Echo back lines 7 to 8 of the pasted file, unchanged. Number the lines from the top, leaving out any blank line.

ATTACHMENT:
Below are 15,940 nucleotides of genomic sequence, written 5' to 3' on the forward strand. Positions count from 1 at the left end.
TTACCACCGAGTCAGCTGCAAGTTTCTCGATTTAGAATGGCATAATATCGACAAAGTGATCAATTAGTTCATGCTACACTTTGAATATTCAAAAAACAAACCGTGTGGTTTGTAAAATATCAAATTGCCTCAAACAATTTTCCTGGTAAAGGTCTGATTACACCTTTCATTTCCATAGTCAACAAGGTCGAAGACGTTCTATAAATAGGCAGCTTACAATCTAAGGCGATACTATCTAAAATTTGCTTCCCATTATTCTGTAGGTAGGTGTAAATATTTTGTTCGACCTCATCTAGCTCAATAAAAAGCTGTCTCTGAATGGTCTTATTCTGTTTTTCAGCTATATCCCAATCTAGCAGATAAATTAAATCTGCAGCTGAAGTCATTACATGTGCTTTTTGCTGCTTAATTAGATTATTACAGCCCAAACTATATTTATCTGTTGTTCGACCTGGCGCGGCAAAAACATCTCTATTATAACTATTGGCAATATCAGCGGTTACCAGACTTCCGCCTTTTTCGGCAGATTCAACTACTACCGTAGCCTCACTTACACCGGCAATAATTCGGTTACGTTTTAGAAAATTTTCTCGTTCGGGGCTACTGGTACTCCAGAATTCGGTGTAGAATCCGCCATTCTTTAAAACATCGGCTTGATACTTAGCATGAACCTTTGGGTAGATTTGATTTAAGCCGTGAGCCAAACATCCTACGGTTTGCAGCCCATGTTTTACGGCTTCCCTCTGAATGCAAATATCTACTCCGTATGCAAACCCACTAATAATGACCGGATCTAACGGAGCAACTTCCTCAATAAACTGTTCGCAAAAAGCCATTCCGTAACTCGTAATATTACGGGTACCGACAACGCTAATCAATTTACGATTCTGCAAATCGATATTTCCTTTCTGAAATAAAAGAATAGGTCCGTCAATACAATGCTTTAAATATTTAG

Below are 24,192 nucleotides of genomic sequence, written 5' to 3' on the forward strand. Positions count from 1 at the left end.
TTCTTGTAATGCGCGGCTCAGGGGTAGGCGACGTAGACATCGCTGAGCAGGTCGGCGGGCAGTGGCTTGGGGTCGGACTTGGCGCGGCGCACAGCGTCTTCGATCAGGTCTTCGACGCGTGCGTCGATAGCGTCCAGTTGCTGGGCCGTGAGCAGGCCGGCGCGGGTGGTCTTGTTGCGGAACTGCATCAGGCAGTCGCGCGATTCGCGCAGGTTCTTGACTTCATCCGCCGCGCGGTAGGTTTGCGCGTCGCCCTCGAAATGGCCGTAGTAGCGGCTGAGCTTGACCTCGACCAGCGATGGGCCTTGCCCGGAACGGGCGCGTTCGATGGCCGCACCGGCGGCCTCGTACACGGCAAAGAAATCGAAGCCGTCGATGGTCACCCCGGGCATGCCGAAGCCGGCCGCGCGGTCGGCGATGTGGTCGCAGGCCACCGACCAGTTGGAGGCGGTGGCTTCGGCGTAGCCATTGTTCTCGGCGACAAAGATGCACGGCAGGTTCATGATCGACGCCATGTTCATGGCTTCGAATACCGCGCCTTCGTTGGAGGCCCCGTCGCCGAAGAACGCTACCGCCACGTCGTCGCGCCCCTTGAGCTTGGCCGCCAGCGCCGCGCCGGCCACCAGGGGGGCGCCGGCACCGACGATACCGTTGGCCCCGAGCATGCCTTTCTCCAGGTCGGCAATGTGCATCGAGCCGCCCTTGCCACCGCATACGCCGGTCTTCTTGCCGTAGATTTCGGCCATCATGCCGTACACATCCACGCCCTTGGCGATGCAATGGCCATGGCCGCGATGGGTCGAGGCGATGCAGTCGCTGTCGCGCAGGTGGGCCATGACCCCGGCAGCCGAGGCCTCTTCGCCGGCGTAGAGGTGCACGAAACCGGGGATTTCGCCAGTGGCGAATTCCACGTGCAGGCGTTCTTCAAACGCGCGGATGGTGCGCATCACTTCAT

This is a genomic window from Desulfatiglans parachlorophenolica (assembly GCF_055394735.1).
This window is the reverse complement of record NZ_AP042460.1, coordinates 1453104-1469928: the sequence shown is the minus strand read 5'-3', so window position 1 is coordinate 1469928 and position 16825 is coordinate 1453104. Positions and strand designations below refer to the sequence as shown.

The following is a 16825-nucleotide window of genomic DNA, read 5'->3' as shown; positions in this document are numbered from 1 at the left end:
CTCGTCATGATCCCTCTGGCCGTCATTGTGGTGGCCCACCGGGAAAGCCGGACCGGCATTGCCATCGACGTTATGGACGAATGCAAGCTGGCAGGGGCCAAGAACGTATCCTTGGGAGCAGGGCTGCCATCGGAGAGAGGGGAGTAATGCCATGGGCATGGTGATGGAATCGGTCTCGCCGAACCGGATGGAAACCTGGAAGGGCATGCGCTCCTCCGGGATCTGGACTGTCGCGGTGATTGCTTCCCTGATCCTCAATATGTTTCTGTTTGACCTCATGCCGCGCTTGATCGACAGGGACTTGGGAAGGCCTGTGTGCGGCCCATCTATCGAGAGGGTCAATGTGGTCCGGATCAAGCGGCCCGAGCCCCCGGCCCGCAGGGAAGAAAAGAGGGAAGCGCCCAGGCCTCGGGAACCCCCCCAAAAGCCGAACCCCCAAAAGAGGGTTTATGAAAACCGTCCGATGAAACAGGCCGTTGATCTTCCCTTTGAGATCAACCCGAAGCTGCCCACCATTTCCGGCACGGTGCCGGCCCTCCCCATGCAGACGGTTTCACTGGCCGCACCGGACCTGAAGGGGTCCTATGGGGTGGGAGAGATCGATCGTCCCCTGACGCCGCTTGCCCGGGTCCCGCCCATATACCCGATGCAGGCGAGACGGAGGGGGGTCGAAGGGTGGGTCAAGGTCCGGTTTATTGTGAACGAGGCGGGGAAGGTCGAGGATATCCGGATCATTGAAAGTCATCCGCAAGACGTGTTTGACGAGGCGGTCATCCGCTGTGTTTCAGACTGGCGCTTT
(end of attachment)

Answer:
The following is a 16825-nucleotide window of genomic DNA, read 5'->3' as shown; positions in this document are numbered from 1 at the left end:
CTCGTCATGATCCCTCTGGCCGTCATTGTGGTGGCCCACCGGGAAAGCCGGACCGGCATTGCCATCGACGTTATGGACGAATGCAAGCTGGCAGGGGCCAAGAACGTATCCTTGGGAGCAGGGCTGCCATCGGAGAGAGGGGAGTAATGCCATGGGCATGGTGATGGAATCGGTCTCGCCGAACCGGATGGAAACCTGGAAGGGCATGCGCTCCTCCGGGATCTGGACTGTCGCGGTGATTGCTTCCCTGATCCTCAATATGTTTCTGTTTGACCTCATGCCGCGCTTGATCGACAGGGACTTGGGAAGGCCTGTGTGCGGCCCATCTATCGAGAGGGTCAATGTGGTCCGGATCAAGCGGCCCGAGCCCCCGGCCCGCAGGGAAGAAAAGAGGGAAGCGCCCAGGCCTCGGGAACCCCCCCAAAAGCCGAACCCCCAAAAGAGGGTTTATGAAAACCGTCCGATGAAACAGGCCGTTGATCTTCCCTTTGAGATCAACCCGAAGCTGCCCACCATTTCCGGCACGGTGCCGGCCCTCCCCATGCAGACGGTTTCACTGGCCGCACCGGACCTGAAGGGGTCCTATGGGGTGGGAGAGATCGATCGTCCCCTGACGCCGCTTGCCCGGGTCCCGCCCATATACCCGATGCAGGCGAGACGGAGGGGGGTCGAAGGGTGGGTCAAGGTCCGGTTTATTGTGAACGAGGCGGGGAAGGTCGAGGATATCCGGATCATTGAAAGTCATCCGCAAGACGTGTTTGACGAGGCGGTCATCCGCTGTGTTTCAGACTGGCGCTTT